But Venezuela’s chavista government doesn’t look kindly on the president’s political opponents. The two men have since been interrogated by various officials, including officers of the notorious Cuban-trained domestic intelligence forces, the SEBIN. Marquez retained use of his phone for several hours and kept his friends in Caracas abreast of what was happening, but around 10:30 in the evening officials took his phone away. By late Monday night, the two were taken away from the base, and their current whereabouts remain unknown. No charges have been announced, and the two have been denied access to a lawyer and kept incommunicado.
An opposition press release published on Monday afternoon has proclaimed the detention arbitrary and illegal and called for their immediate release. In response, Erica Farías, the chavista governor of Cojedes, the state where they were detained, took to the airwaves for a ritual that has become all too common in Venezuela. Citing “reliable information” she could not share due to the “ongoing investigation,” she decisively declared the two guilty of something “definitely not made up by Erika Farías” that involved shady international cabals bent on “attacking the people.” She also promised that they would be processed by the penal system to “set a precedent,” and that further evidence would be forthcoming.
Marquez is something of an oddity in Venezuela’s long-suffering opposition. A graduate of the prestigious Harvard Kennedy School, he has insisted on staying in his home country even as so many other members of the educated classes have opted to emigrate. In this respect he has much in common with Leopoldo López, Latin America’s best-known political prisoner, and the head of the Voluntad Popular party, of which Marquez is also a member. Unlike López, however, he has long eschewed the political spotlight, working behind the scenes as a civil servant in the municipal government for El Hatillo, a Caracas borough. He is that rare thing — the committed technocrat in the sea of would-be presidents that is Venezuela’s perennially squabbling opposition.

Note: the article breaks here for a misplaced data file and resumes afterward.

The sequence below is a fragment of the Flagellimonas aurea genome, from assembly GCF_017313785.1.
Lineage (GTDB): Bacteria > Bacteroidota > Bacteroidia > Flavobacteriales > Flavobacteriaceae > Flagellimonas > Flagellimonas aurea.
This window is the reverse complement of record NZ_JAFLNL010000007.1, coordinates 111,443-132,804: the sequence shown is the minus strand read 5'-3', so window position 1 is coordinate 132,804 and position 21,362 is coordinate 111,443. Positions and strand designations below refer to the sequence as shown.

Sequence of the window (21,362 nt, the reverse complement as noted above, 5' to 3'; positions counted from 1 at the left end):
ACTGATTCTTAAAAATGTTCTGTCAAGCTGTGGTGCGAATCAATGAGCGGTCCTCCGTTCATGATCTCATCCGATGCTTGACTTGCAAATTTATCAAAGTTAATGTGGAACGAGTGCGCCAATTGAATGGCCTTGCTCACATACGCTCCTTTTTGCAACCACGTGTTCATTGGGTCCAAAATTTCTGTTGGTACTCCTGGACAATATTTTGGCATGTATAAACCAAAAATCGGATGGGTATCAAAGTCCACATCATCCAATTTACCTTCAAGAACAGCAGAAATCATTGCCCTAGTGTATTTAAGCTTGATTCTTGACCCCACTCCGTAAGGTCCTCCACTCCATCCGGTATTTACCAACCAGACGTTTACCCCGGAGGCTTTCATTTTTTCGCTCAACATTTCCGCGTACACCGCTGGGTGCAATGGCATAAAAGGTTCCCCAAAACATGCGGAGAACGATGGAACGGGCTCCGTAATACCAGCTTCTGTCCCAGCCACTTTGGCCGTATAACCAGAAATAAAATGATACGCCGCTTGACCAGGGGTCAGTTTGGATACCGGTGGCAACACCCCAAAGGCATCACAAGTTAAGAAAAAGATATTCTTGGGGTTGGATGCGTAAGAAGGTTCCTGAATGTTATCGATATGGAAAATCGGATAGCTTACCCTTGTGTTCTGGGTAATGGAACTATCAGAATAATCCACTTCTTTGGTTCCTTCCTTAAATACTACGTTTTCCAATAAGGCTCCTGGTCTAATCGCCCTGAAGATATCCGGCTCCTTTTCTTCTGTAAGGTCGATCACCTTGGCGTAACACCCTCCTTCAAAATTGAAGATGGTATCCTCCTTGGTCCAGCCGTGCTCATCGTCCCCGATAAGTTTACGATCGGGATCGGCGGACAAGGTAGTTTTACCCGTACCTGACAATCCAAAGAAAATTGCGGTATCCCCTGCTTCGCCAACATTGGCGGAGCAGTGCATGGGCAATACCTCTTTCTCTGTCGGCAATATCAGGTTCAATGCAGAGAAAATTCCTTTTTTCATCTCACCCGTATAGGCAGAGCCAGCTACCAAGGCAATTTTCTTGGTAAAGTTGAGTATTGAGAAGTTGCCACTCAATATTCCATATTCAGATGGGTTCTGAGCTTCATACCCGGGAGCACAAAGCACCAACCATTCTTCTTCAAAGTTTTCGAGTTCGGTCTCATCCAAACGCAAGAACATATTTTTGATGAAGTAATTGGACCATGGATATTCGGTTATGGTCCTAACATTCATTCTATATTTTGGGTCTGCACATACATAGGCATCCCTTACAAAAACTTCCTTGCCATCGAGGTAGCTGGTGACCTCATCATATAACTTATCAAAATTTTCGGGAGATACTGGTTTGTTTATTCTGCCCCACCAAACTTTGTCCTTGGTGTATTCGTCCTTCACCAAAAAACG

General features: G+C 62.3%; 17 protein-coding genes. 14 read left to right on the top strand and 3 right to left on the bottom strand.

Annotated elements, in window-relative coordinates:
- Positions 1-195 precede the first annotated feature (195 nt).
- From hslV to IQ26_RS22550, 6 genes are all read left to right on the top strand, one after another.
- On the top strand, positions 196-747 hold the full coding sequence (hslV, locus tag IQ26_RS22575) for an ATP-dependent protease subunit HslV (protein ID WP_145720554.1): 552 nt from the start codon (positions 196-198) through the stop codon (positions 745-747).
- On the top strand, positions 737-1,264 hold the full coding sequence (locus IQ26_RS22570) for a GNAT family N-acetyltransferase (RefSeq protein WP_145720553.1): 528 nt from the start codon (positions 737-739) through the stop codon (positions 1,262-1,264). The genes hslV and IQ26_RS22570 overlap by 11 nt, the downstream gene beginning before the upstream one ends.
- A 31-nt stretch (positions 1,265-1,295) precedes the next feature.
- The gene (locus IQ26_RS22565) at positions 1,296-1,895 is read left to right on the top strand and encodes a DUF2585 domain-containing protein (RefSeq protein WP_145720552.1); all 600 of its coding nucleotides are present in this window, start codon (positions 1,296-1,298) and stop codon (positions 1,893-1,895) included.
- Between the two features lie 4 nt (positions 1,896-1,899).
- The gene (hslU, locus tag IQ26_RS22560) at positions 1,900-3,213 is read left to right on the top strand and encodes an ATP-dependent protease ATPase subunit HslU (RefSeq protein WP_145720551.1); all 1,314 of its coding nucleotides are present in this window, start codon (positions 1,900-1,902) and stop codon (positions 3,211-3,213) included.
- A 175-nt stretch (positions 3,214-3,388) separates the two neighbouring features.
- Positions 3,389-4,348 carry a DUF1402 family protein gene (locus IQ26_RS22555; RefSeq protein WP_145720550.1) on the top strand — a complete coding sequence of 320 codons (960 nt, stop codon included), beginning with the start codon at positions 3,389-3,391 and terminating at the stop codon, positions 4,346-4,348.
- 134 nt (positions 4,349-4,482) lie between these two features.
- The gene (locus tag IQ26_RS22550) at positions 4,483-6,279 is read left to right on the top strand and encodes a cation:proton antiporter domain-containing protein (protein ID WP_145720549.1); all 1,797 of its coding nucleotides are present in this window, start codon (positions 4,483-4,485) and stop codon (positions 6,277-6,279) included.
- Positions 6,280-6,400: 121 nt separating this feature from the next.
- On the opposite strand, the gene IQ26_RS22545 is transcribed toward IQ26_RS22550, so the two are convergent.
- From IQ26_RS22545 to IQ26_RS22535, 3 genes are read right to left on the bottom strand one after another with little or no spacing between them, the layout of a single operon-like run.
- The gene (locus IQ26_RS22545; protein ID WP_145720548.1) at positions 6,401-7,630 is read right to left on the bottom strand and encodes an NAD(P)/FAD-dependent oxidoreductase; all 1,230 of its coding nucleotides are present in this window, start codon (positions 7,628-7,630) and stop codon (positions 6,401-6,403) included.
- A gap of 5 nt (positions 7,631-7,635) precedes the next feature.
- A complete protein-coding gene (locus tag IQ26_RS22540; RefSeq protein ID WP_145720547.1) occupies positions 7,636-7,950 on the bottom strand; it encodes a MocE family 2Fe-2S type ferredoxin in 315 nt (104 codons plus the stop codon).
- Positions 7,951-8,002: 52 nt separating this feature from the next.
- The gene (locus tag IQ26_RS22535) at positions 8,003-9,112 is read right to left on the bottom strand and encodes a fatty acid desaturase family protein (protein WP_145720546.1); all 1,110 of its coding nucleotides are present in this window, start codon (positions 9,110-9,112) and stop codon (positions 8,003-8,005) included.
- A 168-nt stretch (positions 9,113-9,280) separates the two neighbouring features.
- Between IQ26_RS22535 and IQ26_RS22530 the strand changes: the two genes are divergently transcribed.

Fractious as it is, that opposition has had plenty of reason to act. The situation in Venezuela is becoming increasingly desperate. The economy is imploding. Shortages of basic goods are prompting food riots. A breakdown of public order has led to a rash of vigilante lynchings for petty crimes. Supplies of even basic medicines are running short. And, after winning a clear victory in last year’s elections, the opposition has seen its parliamentary majority annulled by a Supreme Court that is friendly to Maduro. And so, seeing few other options, the president’s opponents have launched a petition calling for a referendum to remove him from power. That campaign has since managed to collect two million signatures — about 10 times more than the minimum required.